Salvationists and friends around the world responded with passion and compassion to General Brian Peddle’s call for the international Salvation Army to ‘follow the sun’ and pray from sunset to sundown for the fight against the COVID-19 pandemic.
Starting when the sun rose in Samoa and carrying on for more than 36 hours until the sun set in Hawaii, the ‘tsunami of prayer’ that had been called for by the General picked up pace quickly and didn’t ease off as it followed the light of the sun on its journey around the globe.
Prayers were shared in corporate online worship and prayer meetings, but also through individual and family times of devotion, and even in sharing between staff and service users. Just as the coronavirus doesn’t discriminate between rich and poor, believer and unbeliever, the wave of prayer was helped on by people of many races, languages, economic positions and social standings.
There were several ways in which people shared with others from around the world. The most popular was through the General’s Facebook Page, facebook.com/GeneralBPeddle, which – in combination with the International Headquarters Facebook page – received more than 1,500 comments throughout the event. The sharing of content on Facebook meant that there was a potential reach of more than 125,000, and an ‘I’m praying about coronavirus’ Facebook profile frame was used by thousands of people, forming a worldwide visual witness.
On Twitter, the #FollowTheSunCOVID19 hashtag featured in more than 360 tweets, with this hashtag having an astonishing potential reach of 1,483,611 users (ie tweets with that hashtag could be seen by that many Twitter users). Tweets published by @SalvArmyIHQ and by the General (through @GeneralBPeddle) were interacted with more than 1,500 times, with a potential reach of well over 75,000 Twitter users.
Instagram, which tends to have a younger user group, received hundreds of likes across six posts relating to the day of prayer (which contained prayer prompts and suggestions of how to pray), with each additionally being shared privately by users with their own network of followers. Combined, the six posts were seen by 6,886 users.
Another way in which people shared their prayers and prayer requests was a live blog that was hosted on the sar.my/covid19prayer site, which included a ‘virtual prayer room’ of helpful tips and prayer suggestions. The blog, which can still be read, had 448 messages and received 7,601 visits from 97 countries during the Follow the Sun period. A poll on the blog showed that around half the people were praying with others, whether as a group or with a spouse or family – demonstrating that the numbers of people engaged in prayer may be even higher than the initial figures suggest.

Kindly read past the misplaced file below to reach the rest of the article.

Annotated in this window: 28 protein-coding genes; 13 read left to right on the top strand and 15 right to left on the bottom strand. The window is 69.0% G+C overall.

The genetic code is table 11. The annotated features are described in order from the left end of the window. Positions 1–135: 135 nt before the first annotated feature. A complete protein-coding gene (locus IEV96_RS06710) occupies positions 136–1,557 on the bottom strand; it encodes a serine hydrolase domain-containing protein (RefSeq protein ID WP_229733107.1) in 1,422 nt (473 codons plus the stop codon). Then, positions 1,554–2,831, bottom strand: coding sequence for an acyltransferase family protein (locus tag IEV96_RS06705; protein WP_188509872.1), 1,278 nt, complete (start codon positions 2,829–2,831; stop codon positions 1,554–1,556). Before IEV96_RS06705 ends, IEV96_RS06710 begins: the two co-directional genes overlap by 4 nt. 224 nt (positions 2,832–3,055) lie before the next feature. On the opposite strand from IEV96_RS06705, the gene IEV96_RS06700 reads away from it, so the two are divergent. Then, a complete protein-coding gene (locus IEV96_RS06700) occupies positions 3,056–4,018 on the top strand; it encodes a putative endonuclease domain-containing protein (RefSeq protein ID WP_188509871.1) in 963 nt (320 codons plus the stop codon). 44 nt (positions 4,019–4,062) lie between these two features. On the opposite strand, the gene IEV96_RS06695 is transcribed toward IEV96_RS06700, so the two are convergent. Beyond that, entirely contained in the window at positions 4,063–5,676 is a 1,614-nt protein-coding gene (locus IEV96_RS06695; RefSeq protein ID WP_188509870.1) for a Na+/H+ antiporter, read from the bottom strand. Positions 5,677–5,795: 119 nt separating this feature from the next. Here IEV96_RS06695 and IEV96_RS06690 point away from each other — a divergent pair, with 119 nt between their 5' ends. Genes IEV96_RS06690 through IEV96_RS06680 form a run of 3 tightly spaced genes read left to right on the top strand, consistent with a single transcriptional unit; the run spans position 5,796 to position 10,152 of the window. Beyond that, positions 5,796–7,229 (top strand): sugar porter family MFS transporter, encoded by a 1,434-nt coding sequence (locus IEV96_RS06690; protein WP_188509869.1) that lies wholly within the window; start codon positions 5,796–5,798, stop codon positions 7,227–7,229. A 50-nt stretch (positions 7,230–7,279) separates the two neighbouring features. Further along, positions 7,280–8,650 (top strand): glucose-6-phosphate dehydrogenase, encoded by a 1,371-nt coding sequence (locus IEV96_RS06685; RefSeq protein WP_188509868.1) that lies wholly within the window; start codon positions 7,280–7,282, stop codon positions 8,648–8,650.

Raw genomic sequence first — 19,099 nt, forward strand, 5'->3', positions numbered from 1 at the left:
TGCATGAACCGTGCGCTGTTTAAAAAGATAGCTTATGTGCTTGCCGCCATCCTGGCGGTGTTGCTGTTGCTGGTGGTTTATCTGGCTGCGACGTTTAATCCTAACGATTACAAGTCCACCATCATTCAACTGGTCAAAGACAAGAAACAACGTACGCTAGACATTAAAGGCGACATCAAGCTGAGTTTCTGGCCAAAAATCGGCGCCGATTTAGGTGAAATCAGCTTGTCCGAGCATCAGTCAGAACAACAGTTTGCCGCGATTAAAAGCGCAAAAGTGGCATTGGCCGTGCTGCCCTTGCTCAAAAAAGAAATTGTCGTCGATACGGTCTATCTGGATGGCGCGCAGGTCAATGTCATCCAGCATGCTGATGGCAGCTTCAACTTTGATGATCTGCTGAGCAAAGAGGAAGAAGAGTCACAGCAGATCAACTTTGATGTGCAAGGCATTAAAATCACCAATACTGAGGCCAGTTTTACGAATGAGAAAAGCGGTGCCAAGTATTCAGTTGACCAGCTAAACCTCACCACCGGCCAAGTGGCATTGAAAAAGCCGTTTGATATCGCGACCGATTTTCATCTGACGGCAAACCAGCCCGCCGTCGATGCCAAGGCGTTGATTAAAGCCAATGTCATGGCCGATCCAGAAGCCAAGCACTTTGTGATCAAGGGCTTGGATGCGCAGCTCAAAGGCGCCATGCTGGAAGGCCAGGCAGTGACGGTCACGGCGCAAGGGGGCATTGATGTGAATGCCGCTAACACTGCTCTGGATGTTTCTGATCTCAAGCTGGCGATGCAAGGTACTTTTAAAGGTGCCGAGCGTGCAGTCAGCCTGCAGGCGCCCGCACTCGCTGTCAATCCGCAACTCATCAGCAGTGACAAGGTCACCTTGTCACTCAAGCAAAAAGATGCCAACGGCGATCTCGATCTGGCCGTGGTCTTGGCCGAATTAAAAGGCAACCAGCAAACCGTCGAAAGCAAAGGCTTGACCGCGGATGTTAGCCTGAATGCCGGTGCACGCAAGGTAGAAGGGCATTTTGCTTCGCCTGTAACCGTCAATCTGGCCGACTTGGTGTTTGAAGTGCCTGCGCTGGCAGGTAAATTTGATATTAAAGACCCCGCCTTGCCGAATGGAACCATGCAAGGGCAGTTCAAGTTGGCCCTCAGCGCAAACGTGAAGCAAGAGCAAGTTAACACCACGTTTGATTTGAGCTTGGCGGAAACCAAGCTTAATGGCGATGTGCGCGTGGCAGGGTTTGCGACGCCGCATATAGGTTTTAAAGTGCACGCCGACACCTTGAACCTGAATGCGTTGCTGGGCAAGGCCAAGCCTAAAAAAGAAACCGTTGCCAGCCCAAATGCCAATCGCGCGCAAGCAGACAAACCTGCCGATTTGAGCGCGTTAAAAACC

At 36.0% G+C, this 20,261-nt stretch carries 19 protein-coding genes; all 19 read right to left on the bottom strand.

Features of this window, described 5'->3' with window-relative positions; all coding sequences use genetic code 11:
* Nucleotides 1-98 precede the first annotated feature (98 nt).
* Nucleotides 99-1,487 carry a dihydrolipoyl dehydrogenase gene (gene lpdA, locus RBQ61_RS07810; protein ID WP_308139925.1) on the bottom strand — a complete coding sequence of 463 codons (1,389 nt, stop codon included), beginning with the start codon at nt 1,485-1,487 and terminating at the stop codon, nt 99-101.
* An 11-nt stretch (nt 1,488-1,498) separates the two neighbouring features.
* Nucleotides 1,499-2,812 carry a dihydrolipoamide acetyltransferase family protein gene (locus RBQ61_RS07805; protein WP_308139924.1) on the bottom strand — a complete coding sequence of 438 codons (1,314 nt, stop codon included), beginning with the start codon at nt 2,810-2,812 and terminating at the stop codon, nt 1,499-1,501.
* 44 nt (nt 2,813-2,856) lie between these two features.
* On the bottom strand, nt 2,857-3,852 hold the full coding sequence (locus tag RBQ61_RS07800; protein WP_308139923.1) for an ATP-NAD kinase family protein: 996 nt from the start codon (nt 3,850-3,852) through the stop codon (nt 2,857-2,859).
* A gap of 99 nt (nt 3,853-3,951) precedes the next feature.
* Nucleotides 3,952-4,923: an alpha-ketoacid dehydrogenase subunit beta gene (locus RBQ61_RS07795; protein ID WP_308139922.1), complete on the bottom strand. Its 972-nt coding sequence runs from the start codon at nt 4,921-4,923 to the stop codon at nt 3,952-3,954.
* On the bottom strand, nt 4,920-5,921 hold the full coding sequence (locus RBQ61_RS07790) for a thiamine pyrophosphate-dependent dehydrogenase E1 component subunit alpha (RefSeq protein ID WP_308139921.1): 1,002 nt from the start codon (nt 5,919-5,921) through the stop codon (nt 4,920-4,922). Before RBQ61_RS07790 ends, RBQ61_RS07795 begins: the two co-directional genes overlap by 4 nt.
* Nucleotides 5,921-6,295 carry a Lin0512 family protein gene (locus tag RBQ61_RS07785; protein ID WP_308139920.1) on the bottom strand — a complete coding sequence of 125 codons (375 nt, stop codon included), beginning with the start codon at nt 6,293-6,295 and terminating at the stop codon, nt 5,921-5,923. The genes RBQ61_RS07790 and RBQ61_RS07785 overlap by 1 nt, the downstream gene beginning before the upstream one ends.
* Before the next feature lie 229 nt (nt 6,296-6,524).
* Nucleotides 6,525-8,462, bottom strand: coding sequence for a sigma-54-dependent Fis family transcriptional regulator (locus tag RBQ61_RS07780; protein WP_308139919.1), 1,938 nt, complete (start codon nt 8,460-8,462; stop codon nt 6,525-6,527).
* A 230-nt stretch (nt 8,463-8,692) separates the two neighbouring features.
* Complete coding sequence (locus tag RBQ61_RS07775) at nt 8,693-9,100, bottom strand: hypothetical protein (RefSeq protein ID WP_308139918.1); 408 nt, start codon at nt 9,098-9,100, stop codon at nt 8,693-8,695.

The figures only tell part of the story, of course. People from Australasia, Asia, Africa, Europe, North America and South America alike took the opportunity to follow the General’s requests for prayers that covered several subjects linked with COVID-19 and the devastating effects it is having around the world. The online content demonstrated that people were engaged in prayer but many other people will have answered the call to prayer without sharing online. Irrespective of where and how they prayed, people took up the challenge to pray … to lament; for those in need; for the army of essential workers; for an end to the virus; and for hope and joy to be restored.
Many very personal prayers were shared, including from people who have lost loved ones and others who have deep concerns for friends and family. Some wrote bravely about the difficulties they are currently facing because of the pandemic, including people who have lost their jobs and even one sailor who has been on board his cargo ship for three months, with no immediate likelihood that he will be able to return home.
So many meaningful prayers and messages were shared that it would be impossible to report them all, but here is a selection that shows the astonishing breadth of topics, styles and locations:
Reacting to the unprecedented time of international sharing, the General was keen to show his appreciation for everyone who had responded to his call to prayer. In a video message, alongside thanks and recognition he included words of challenge: ‘I think that now the real test begins,’ he said. ‘We must believe that God will now answer our prayers. People are still suffering. Sadly, people are still dying. I hear the lament, I see the tears. People are still on the frontlines, while others are unsure, uncertain and afraid. Let's continue to pray and anticipate God's response. And be careful, then, to give him the glory.’
He added: ‘I believe God is sending our Army to serve others at such a time as this. Please be safe in all that you do – but be his church in a world that needs our God whom we love and whom we serve.’
Report by Kevin Sims